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Barga featured in New Zealand press

A family holiday in Italy and France avoids the big towns and bright lights and finds the pleasures of rural living and small communities. - article by Kim Chambers

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A double page spread in the New Zealand Herald – the largest newspaper circulation of all newspapers in New Zealand, has just been delivered to an extremely pleased Giovanni Togneri from Da Aristo in Piazza Salvo Salvi in Barga Vecchia. The article entitled “It’s the small things that matter” describes the pleasures of visiting small communities. It describes Barga in glowing terms and can be read below:

My daughters and their new Italian friend have absolutely no clue what the other is saying. Doesn’t matter. Within minutes of shy greetings in English and Italian, the young trio happily dash around Barga’s 12th-century Piazza Salvo Salvi in the late afternoon sun, squealing with laughter and shrugging happily when one “speaks funny” to the other.

Language is no barrier for children.

Happy kids mean happy parents, so my husband and I are enjoying another relaxed afternoon on our family holiday. We’re watching the fun from our regular al fresco table at Giovanni Togneri’s Bar Spuntineria – the social hub of Barga’s Piazza Salvo Salvi – and we know we have planned this holiday well. My children call the colourful Togneri “Italian Santa” because of his voluminous white beard and moustache. He theatrically tweaks his moustache tips for the kids as he serves our chianti and juices.

We planned a holiday that avoids tourist traps and big cities like Florence, Siena and Pisa. We chose Barga so our 6 and 4-year-olds get a more genuine Italian experience.

This vibrant Italian town is perched on a hill in northern Tuscany’s Serchio Valley. With about 10,000 people, this is a family-friendly location – no tourist crowds to battle, queue-jostling, or big-city prices. Our kids quietly absorb daily doses of Italian life and enjoy getting familiar with locals like Togneri.

To keep costs down we hired a holiday villa in neighbouring Albiano, called “il Trebbio”. It is much cheaper and more enjoyable than a hotel room and allows us greater freedom and flexibility.

We also leased a diesel “people mover” from Peugeot Eurolease, much better value than long-term standard daily car hire. Our own wheels means we freely explore the many intriguing hillside villages throughout the area.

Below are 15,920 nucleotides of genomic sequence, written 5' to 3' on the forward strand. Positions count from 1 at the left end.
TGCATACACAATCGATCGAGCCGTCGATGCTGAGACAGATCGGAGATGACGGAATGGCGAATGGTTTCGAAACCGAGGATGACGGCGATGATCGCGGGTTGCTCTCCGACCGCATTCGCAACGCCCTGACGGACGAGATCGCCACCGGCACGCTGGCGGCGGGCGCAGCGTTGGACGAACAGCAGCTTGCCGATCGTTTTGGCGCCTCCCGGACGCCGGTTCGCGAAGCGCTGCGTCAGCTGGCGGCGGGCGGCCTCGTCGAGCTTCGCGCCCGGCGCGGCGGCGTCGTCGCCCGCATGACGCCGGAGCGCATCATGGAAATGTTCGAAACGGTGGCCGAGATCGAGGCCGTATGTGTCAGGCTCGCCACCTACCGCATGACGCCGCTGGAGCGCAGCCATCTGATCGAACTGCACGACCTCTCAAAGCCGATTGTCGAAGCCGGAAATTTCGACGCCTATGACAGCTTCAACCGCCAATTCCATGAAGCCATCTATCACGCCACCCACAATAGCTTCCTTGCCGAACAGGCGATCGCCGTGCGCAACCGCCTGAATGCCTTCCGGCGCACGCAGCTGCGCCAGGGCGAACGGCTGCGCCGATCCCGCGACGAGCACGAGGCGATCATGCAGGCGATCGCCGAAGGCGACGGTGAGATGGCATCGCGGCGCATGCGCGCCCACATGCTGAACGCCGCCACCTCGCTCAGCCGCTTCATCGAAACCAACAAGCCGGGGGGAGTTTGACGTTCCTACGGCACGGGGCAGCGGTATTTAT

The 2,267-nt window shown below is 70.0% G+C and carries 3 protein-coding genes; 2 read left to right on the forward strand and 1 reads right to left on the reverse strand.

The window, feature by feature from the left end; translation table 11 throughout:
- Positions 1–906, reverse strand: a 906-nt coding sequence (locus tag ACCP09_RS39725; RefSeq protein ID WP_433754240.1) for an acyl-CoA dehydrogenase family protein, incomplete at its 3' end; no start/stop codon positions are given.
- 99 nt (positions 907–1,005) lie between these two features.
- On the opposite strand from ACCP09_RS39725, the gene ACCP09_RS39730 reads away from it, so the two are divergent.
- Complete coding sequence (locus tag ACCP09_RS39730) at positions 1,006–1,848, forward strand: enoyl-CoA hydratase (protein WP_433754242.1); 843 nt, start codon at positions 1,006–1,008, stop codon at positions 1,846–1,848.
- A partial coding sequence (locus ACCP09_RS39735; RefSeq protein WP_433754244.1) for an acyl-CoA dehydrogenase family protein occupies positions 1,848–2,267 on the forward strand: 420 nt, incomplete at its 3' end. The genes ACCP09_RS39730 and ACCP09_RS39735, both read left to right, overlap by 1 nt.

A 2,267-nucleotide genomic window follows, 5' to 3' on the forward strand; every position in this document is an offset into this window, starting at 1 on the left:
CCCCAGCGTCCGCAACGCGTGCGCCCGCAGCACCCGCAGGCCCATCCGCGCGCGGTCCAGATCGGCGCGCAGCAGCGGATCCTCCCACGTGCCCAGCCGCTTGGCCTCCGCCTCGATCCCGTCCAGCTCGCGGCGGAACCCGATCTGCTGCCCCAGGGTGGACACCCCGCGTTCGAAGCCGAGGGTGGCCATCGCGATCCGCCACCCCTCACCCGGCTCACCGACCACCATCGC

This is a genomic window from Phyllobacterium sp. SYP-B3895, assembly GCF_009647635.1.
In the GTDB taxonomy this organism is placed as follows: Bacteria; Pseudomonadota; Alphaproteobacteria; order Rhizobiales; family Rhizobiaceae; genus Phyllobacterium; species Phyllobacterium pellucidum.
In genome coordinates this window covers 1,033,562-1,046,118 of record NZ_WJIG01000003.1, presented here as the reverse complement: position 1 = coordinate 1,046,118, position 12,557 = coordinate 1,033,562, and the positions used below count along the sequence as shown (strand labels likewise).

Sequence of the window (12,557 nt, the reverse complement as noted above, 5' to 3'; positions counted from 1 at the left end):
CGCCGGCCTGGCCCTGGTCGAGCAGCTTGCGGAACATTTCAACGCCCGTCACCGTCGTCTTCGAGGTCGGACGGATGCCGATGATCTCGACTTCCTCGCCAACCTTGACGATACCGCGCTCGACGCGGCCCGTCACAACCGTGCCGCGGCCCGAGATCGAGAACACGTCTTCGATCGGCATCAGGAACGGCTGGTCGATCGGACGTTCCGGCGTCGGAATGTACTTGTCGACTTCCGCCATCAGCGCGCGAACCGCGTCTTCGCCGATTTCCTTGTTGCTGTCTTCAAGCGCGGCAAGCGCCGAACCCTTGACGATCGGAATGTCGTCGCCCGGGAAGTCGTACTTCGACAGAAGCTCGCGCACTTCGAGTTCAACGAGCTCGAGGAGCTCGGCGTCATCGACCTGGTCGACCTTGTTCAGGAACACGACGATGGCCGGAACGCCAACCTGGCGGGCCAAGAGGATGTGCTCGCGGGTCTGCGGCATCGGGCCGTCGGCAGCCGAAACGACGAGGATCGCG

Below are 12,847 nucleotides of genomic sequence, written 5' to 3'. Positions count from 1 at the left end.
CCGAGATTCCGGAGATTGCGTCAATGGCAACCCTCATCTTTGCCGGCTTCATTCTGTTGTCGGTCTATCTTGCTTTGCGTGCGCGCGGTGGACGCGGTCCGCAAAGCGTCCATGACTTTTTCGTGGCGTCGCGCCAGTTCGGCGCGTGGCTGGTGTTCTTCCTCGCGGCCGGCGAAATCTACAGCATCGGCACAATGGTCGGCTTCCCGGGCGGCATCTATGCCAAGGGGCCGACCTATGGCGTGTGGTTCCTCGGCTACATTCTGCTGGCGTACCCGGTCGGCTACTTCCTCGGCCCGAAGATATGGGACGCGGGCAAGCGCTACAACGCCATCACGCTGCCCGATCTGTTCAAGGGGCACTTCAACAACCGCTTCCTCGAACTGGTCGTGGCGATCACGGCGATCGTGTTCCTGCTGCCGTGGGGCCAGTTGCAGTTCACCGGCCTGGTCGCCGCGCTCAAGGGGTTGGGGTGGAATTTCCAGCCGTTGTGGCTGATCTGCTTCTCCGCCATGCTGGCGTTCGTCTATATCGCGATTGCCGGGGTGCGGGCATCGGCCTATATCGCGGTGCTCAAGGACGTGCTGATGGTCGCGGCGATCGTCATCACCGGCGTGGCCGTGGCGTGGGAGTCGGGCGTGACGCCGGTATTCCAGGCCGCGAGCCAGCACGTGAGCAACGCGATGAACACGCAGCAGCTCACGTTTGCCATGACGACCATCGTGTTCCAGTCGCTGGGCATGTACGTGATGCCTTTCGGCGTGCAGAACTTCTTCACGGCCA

It’s warm and early springtime in Barga. Abundant wisteria hangs near colourful villas painted orange-yellow or soft pink and sun warms the sea of terracotta rooftops. Barga’s 9th-century duomo (cathedral) provides a panoramic view of mountainous landscape peppered with villages.

Our typical day is kick-started in Barga, ordering macchiatos and hot chocolate so thick your spoon stands in it. The kids are keen on daily explorations so we visit numerous neighbouring villages, including Fornovolasco, a quiet, medieval village built in a narrow valley along two streams. A steep drive up the Apuan Alps leads us to Verni and Trassilico. The latter village provides spectacular views of the alps and has an impressive ancient fortress. Further north of Barga is Campocatino, an eerie former shepherds’ village. Its stone huts are so ancient the kids expect ghosts to pop out and squeak “Ciao!” A walk into its forest leads to a surprising, tiny hermitage built into a cliff.

This region is known for good food. It is surprising how much more cheaply our family can eat here than in New Zealand. A large, three-course meal, including bread and a litre of wine, costs our family about $40. A large, Italian-style pizza is about $10, a glass of red wine costs $2 and a good coffee $1.80. Supermarket food is also cheap and a litre of milk is about $1.50. For $2.25 we get 500g of fresh tomatoes, and a 500g block of pecorino or parmesan costs about $6.

Fresh food is the fabric of life so we all enjoy an Italian cooking class near Barga with chef and restaurateur Rita Lucherini. Our daughters explain to Rita their new love for cheese and authoritatively explain that some Italian cheese “smells disgusting” but tastes great.

In Rita’s kitchen we make four authentic pastas and sauces from scratch, fresh bruschetta, local delicacy Farro soup and decadent tiramisu.

Holidaying in smaller towns is proving easy, affordable and low-stress. Best of all we’re experiencing the real Italy, unmanufactured for tourists. The girls thrive getting to know locals like the barman Togneri, the friendly gelato shop owners and our villa’s Italian owners, Diego and Sonia, whom the children invite to lunch.




Full article article by Kim Chambers can be read here




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